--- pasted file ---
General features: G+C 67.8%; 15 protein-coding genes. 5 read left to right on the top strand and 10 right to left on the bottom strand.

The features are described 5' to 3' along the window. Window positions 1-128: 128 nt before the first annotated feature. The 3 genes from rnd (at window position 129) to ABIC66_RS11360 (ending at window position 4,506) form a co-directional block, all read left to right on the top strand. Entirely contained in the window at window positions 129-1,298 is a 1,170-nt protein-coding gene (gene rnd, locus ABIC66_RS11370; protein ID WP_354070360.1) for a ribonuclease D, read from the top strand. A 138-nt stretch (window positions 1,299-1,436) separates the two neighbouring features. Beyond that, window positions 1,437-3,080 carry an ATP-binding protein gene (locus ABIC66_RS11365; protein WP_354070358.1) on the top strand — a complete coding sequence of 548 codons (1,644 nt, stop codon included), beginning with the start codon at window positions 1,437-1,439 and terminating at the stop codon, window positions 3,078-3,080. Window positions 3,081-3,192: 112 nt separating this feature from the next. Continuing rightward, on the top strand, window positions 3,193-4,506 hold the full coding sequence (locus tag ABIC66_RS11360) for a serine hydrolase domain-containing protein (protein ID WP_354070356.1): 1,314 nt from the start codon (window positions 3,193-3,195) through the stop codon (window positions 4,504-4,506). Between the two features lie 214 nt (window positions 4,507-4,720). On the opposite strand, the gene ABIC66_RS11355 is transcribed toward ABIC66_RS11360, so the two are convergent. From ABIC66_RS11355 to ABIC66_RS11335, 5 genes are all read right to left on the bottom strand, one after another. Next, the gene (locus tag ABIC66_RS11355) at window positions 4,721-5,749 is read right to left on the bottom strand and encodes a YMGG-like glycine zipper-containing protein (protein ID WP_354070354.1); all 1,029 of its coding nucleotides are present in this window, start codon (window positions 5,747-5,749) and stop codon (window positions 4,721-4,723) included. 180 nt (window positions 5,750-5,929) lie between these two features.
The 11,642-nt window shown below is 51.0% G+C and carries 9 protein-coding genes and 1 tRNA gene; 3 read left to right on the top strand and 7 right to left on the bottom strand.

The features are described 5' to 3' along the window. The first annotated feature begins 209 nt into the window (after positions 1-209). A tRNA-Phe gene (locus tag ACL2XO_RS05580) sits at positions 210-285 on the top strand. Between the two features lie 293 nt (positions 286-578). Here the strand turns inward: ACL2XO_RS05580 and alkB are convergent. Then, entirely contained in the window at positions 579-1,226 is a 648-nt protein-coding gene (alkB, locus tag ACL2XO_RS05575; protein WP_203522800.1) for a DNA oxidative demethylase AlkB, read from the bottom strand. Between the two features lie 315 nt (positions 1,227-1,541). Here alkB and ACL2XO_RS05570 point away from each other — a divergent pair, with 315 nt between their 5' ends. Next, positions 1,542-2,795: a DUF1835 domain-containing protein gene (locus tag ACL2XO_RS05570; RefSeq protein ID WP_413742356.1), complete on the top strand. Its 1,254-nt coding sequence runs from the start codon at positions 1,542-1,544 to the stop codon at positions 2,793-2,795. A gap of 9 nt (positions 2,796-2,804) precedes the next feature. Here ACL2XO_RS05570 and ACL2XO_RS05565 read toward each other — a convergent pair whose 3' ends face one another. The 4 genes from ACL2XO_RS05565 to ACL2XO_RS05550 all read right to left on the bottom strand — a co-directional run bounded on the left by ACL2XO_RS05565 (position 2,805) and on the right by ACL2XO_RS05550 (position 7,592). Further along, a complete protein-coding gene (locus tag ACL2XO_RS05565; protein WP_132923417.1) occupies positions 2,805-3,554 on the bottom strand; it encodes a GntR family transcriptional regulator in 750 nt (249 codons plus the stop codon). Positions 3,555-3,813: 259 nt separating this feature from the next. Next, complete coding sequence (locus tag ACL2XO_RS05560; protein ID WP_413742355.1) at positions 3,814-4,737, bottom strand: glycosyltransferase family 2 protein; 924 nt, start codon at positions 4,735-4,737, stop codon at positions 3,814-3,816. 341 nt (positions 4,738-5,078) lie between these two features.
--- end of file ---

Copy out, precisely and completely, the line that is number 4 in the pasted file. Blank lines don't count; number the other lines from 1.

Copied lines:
The features are described 5' to 3' along the window. The first annotated feature begins 209 nt into the window (after positions 1-209). A tRNA-Phe gene (locus tag ACL2XO_RS05580) sits at positions 210-285 on the top strand. Between the two features lie 293 nt (positions 286-578). Here the strand turns inward: ACL2XO_RS05580 and alkB are convergent. Then, entirely contained in the window at positions 579-1,226 is a 648-nt protein-coding gene (alkB, locus tag ACL2XO_RS05575; protein WP_203522800.1) for a DNA oxidative demethylase AlkB, read from the bottom strand. Between the two features lie 315 nt (positions 1,227-1,541). Here alkB and ACL2XO_RS05570 point away from each other — a divergent pair, with 315 nt between their 5' ends. Next, positions 1,542-2,795: a DUF1835 domain-containing protein gene (locus tag ACL2XO_RS05570; RefSeq protein ID WP_413742356.1), complete on the top strand. Its 1,254-nt coding sequence runs from the start codon at positions 1,542-1,544 to the stop codon at positions 2,793-2,795. A gap of 9 nt (positions 2,796-2,804) precedes the next feature. Here ACL2XO_RS05570 and ACL2XO_RS05565 read toward each other — a convergent pair whose 3' ends face one another. The 4 genes from ACL2XO_RS05565 to ACL2XO_RS05550 all read right to left on the bottom strand — a co-directional run bounded on the left by ACL2XO_RS05565 (position 2,805) and on the right by ACL2XO_RS05550 (position 7,592). Further along, a complete protein-coding gene (locus tag ACL2XO_RS05565; protein WP_132923417.1) occupies positions 2,805-3,554 on the bottom strand; it encodes a GntR family transcriptional regulator in 750 nt (249 codons plus the stop codon). Positions 3,555-3,813: 259 nt separating this feature from the next. Next, complete coding sequence (locus tag ACL2XO_RS05560; protein ID WP_413742355.1) at positions 3,814-4,737, bottom strand: glycosyltransferase family 2 protein; 924 nt, start codon at positions 4,735-4,737, stop codon at positions 3,814-3,816. 341 nt (positions 4,738-5,078) lie between these two features.